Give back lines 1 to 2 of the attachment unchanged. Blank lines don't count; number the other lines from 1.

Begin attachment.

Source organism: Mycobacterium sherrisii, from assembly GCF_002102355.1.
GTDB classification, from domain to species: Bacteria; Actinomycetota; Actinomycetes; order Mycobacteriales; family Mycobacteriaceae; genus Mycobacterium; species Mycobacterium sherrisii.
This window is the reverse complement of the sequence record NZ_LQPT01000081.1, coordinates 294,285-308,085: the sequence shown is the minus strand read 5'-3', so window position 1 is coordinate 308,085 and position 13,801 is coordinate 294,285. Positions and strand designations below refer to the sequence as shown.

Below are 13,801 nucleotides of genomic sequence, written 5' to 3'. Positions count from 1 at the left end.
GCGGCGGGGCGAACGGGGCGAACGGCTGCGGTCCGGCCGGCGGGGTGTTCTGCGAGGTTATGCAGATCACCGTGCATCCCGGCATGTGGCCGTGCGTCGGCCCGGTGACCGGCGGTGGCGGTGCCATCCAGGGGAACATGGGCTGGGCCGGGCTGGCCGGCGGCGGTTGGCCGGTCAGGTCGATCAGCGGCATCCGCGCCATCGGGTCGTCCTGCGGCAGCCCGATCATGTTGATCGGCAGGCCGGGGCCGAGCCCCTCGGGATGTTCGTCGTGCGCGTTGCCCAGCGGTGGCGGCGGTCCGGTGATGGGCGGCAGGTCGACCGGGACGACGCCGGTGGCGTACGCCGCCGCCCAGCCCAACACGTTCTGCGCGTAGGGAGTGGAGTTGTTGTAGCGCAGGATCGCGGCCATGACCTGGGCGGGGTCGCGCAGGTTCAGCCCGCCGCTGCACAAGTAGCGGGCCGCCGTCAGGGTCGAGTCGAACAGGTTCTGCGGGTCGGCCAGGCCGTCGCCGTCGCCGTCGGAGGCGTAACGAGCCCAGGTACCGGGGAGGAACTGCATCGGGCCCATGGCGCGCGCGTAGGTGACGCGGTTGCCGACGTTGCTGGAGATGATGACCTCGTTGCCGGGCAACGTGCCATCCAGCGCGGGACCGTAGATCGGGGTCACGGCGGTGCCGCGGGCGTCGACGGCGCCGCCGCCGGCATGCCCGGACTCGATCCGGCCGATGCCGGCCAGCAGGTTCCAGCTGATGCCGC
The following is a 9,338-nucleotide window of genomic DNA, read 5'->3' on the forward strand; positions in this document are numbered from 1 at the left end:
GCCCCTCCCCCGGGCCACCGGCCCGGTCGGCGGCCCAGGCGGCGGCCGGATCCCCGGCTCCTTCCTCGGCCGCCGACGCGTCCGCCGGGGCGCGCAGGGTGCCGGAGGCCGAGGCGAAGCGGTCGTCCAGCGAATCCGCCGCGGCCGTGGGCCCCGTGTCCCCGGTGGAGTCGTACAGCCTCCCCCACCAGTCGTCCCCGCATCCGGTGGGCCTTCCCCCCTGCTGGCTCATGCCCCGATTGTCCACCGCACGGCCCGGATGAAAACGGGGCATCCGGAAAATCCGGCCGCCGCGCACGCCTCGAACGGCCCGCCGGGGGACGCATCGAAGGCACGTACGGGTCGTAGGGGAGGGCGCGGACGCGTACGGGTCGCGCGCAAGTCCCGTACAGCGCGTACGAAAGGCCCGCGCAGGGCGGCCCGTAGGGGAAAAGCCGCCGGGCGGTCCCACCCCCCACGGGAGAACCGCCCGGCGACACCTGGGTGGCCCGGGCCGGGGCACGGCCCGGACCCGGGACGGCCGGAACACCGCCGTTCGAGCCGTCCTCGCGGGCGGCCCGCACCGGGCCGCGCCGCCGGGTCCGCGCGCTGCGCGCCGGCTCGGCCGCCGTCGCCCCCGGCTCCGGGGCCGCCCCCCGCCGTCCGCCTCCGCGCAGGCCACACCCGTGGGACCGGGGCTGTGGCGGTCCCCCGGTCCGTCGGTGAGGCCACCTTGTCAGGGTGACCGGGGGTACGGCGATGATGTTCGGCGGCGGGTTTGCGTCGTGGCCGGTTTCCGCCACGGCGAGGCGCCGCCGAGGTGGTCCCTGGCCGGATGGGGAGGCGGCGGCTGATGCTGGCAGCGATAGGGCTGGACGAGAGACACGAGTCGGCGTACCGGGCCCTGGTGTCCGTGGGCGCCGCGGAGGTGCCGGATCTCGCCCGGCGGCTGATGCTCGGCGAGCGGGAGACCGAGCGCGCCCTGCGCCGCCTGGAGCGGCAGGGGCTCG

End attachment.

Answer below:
Source organism: Mycobacterium sherrisii, from assembly GCF_002102355.1.
GTDB classification, from domain to species: Bacteria; Actinomycetota; Actinomycetes; order Mycobacteriales; family Mycobacteriaceae; genus Mycobacterium; species Mycobacterium sherrisii.